Here is a full list of specs for the Samusng Galaxy S6:

Operating SystemAndroid 5.0 TouchWiz UI
Dimensions5.65 x 2.78 x .027 inches
Weight4.87 oz
Physical Screen Size5.1 inches
Resolution1440 x 2560 pixels
Pixel Density577 ppi
Rear Camera16 megapixels
Front Camera5 megapixels
Camcorder3840 x 2160 (4K)
Aperture SizeF1.9
System ChipExynos 7 Octa 7420
Processor8-core 2100 MHz 64-bit
Graphics ProcessorMali-T760 MP8
System Memory3072 MB (3GB)
Built-in StorageUp to 128 GB
Battery Capacity2550mAh
Replaceable BatteryNo
3G Talk Time17 hours

Looking at the hardware in the GS6 is impressive, but what is even more impressive are its benchmarks. When performing a benchmark test using AnTuTU, the GS6 performed better than expected and blew away the competition. This you can see below in the benchmark test results.

GS6 Beanchmark
Galaxy S6

The display of the GS6 is spectacular. With a pixel density of 577 ppi and 4K resolution, the GS6 has the best display on the market. (At least at the time of launch) The colors on the display are bright and vivid, even in bright sunlight. I found myself setting the brightness on lower settings while inside; the higher settings were simply too bright, although the brightness did come in handy in the Arizona Sun!

Samsung has always impressed users when it comes to the hardware they put into their devices, and the GS6 is no exception. As the GS6 does not have a removable back panel like past Samsung phones, we no longer have the luxury of adding an external SD card, or larger battery. At first I thought that Samsung was making a big mistake, but the more I thought about it, I don’t feel it will hurt Samsung in the long run. With the improved battery life and charging time, the need to add a larger batter or replace the battery has been eradicated in recent years. Not being able to add an external SD card hurts a little bit more, however, it will be hard to fill up a 128 GB hard drive if you’re buying the highest capacity model. Unless you store large amounts of movies, videos, and songs on your phone, you will not run into any issues. And for those that do hold large media files on their phone, there are a number of free cloud options available. (It’s always good to keep your head in the cloud.)Hardware and Display – 98/100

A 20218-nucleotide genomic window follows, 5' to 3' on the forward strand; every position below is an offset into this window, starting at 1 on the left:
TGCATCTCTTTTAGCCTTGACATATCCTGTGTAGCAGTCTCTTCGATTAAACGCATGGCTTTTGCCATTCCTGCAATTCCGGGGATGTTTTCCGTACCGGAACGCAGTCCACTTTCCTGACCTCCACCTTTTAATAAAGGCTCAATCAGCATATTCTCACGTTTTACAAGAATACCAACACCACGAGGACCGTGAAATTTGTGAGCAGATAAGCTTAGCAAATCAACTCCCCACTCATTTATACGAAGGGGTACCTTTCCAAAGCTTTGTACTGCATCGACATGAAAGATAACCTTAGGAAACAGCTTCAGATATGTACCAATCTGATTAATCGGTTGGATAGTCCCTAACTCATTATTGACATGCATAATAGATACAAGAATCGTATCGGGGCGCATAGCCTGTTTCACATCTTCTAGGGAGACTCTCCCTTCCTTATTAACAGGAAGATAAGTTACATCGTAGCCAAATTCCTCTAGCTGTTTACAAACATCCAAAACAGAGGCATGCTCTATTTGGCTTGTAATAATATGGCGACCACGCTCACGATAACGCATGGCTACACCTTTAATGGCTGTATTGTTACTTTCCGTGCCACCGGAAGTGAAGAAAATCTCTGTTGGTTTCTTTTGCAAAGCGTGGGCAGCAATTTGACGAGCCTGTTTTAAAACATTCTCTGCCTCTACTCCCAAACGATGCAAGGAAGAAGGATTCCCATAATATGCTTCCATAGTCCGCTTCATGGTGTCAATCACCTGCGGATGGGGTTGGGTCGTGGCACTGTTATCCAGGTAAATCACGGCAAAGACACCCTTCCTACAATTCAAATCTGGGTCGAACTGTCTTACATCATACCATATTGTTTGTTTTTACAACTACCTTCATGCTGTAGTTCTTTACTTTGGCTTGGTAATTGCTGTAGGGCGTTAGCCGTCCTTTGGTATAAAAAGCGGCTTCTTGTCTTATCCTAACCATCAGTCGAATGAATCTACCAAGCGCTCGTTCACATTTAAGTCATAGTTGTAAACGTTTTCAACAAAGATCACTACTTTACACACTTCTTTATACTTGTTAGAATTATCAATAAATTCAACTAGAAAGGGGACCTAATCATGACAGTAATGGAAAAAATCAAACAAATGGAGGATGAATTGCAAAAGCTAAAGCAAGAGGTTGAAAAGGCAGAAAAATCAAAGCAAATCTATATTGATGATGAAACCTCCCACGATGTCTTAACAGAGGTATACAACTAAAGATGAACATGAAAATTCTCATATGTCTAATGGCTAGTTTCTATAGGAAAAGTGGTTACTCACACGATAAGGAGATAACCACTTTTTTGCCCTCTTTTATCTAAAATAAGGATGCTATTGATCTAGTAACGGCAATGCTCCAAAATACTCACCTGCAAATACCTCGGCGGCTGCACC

Samsung has removed a number of motions and gestures that we have become accustomed to seeing with the S4 and S5. This means no more Smart Pause or Tilt Zoom–very few of us actually got those motions and gestures to work consistently! Samsung whittled the list of motion and gestures down to 4, which are:

Direct Call – Call the contact whose call log, message, or contact details are currently on the screen by bringing the device close to you ear.

Smart Alert – Your device will vibrate when you pick up it up to notify you about missed calls and messages. 

Mute – To mute incoming calls and alarms, place your hand on the screen or turn the device over.